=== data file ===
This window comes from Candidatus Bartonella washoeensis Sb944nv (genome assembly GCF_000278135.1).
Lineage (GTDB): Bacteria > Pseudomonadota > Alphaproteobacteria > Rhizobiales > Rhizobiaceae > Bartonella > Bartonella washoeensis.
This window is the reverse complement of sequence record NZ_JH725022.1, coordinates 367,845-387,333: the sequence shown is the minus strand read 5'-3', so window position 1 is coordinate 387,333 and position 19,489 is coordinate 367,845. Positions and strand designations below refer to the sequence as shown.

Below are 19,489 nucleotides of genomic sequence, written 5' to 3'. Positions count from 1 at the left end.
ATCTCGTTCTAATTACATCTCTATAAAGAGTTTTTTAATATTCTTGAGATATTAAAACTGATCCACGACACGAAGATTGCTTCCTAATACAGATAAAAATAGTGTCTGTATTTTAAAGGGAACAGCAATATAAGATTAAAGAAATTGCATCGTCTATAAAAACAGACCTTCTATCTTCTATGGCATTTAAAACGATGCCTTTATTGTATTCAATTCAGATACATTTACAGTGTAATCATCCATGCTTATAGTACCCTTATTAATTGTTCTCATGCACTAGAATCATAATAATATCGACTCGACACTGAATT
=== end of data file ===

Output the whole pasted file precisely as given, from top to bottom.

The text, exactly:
This window comes from Candidatus Bartonella washoeensis Sb944nv (genome assembly GCF_000278135.1).
Lineage (GTDB): Bacteria > Pseudomonadota > Alphaproteobacteria > Rhizobiales > Rhizobiaceae > Bartonella > Bartonella washoeensis.
This window is the reverse complement of sequence record NZ_JH725022.1, coordinates 367,845-387,333: the sequence shown is the minus strand read 5'-3', so window position 1 is coordinate 387,333 and position 19,489 is coordinate 367,845. Positions and strand designations below refer to the sequence as shown.

Below are 19,489 nucleotides of genomic sequence, written 5' to 3'. Positions count from 1 at the left end.
ATCTCGTTCTAATTACATCTCTATAAAGAGTTTTTTAATATTCTTGAGATATTAAAACTGATCCACGACACGAAGATTGCTTCCTAATACAGATAAAAATAGTGTCTGTATTTTAAAGGGAACAGCAATATAAGATTAAAGAAATTGCATCGTCTATAAAAACAGACCTTCTATCTTCTATGGCATTTAAAACGATGCCTTTATTGTATTCAATTCAGATACATTTACAGTGTAATCATCCATGCTTATAGTACCCTTATTAATTGTTCTCATGCACTAGAATCATAATAATATCGACTCGACACTGAATT